he thought while gazing at it resentfully.

What if he scooped a mound of mud

and wrung it like a drenched cloth, he thought.

Perhaps water would come out of it.

He swiftly scooped a large mound of earth

with both his hands,

raised it over his open mouth,

and wrung it like a drenched cloth,

expecting cool water to trickle into his mouth.

No water came out of the mud;

not even a single drop.

He flung the mound away and cursed it bitterly

and then stood up.

He was panting and seething with anger and frustration

as his eyes scanned the deserted arid vicinity

for any signs of the presence of water.

Just beyond the curve of the sandy horizon

he spotted a white object

which had a tall upright plank

and a slightly shorter horizontal plank

fitted across it.

It looked like a cross,

similar to the ones found at Christian houses of worship.

The white cross glowed in the sun like a star

and he was so intrigued by it

that he started to walk slowly towards it,

his bare feet dragging over the cracked ground.

After an hour of walking,

he still hadn’t gotten to it

and he started to think that the white object was a mirage,

similar to the illusory pool of water

usually seen glittering in the distance

on a sunny day.

But the cross’s potent glowing light drew him to it.

Another hour passed as he walked

towards the intriguing white object in the distance,

and as he walked, he grew thirstier.

The sun was blazing with fury

and there was not a tree in sight

or a house in which he could take shelter under.

He considered turning around

and going back the way he’d come,

but when he peeked over his shoulder

he saw a long trail of his footprints

stretching out over the dry expansive bare ground.

There was nothing back there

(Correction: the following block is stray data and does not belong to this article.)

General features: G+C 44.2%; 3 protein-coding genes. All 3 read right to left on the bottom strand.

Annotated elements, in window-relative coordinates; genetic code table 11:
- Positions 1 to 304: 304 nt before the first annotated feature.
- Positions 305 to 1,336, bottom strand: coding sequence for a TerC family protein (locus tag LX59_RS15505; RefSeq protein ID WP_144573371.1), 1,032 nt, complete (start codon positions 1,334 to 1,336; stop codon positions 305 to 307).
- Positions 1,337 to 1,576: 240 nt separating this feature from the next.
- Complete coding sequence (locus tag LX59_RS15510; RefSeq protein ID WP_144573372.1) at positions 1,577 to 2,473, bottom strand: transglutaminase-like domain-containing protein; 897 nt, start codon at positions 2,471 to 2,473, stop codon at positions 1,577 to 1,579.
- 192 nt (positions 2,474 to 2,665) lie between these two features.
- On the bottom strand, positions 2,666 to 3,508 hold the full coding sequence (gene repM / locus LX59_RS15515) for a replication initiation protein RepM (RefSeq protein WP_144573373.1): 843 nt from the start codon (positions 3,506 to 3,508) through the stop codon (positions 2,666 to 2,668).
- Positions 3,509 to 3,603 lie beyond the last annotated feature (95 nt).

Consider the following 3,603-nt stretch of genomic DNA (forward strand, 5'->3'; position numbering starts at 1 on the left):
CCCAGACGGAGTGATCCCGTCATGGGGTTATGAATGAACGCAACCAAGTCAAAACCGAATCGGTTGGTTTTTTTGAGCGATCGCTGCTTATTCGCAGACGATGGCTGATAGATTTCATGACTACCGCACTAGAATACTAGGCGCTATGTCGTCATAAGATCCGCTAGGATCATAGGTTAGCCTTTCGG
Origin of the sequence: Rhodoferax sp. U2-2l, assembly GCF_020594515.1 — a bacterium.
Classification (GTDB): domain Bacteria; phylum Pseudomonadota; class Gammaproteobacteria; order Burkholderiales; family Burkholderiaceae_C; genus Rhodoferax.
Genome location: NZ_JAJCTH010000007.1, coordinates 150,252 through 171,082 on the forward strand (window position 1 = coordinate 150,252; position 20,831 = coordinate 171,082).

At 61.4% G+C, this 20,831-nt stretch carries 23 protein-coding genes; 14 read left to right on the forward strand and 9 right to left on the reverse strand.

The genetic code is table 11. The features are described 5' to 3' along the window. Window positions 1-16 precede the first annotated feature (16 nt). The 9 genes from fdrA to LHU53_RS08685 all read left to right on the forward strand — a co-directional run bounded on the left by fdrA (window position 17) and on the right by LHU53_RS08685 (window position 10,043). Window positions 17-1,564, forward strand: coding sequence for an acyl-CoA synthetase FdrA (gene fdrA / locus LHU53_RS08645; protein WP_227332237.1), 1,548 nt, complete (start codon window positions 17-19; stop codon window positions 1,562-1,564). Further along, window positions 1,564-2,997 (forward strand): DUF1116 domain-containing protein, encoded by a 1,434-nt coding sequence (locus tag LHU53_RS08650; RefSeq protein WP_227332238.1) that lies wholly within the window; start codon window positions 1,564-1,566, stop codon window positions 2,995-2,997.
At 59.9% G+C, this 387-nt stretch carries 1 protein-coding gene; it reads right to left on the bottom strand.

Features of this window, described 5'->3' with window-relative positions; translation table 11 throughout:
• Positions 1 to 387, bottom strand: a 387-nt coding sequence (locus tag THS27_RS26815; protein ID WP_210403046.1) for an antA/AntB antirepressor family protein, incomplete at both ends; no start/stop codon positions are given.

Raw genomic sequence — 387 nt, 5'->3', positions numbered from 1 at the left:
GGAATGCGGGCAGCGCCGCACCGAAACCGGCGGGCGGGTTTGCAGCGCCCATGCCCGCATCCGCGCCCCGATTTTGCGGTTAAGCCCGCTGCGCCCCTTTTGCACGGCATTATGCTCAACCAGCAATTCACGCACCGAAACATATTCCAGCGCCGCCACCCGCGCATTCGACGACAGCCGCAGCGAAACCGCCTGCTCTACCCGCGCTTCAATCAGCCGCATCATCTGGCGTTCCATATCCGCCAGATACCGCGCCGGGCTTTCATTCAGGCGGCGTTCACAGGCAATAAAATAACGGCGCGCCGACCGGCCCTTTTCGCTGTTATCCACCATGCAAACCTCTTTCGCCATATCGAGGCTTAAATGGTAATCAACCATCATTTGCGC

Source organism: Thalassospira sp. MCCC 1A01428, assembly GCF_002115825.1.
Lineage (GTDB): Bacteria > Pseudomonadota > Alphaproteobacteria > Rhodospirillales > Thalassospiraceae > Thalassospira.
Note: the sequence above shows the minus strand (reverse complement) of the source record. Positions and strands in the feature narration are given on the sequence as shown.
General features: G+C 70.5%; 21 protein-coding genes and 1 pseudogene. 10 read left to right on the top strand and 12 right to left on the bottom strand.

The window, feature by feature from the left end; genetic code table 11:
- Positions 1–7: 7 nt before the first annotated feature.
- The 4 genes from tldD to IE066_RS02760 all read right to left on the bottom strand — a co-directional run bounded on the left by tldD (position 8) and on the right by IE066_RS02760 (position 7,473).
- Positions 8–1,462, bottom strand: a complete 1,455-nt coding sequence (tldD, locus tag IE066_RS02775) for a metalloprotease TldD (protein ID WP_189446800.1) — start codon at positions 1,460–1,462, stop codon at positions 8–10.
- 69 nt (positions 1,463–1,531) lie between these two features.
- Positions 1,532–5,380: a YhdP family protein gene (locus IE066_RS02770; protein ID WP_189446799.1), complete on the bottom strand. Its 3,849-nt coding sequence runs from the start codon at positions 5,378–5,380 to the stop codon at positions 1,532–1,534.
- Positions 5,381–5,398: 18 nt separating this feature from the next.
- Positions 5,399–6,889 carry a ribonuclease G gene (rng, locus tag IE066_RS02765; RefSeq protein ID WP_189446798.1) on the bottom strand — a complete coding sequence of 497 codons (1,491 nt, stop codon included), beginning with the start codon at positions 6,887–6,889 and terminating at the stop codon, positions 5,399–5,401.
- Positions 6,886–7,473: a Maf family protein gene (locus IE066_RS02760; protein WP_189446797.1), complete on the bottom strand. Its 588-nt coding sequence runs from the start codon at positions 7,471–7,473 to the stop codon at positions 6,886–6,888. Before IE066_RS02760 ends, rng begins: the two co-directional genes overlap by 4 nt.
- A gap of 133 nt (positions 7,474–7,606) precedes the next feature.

to go back to, he thought.

Nothing but sure death.

So he looked ahead and kept his eyes fixed on the cross,

and even though he grew thirstier with each step,

he kept walking towards it.

The heat was so intense

that he imagined that if he looked up to the sky,

he would see a thousand suns shining up there like stars.

He came across a withered thorn bush

which had recently fallen to the ground

and scattered its dead branches.

When he took his eyes from the cross to look at it,

he felt a sharp pain sting his heel,

and he had to stop to crouch and examine his heel.

A long thick nasty-looking white thorn was embedded

deep into the flesh of his heel.

He grimaced and writhed at it.

Muttering something under his breath,

he held the stem of the thorn between his fingers

and yanked it out.

A globule of ruddy blood rose to the surface

of the perforated area of the heel

and he released a sibilant hiss through his front teeth

as a sharp pain shot up his leg.

He flung the thorn away

and pressed the tip of his thumb

on the perforated area of his heel

until he felt sure the blood had clotted.

There was a blotch of red on his heel

when he pulled his thumb away,

and as soon as he put his foot down to walk,

the sharp pain again shot up his leg.

He grunted and seethed in ire.

But when he looked up to the horizon

and saw the gleaming white cross,

he temporarily forgot his pain

and instantly resumed his long walk towards it.

With each step he took towards the cross,

the wound on his heel inflicted by the thorn,

kept nagging him with sharp pain.

The wound on his heel kept reminding him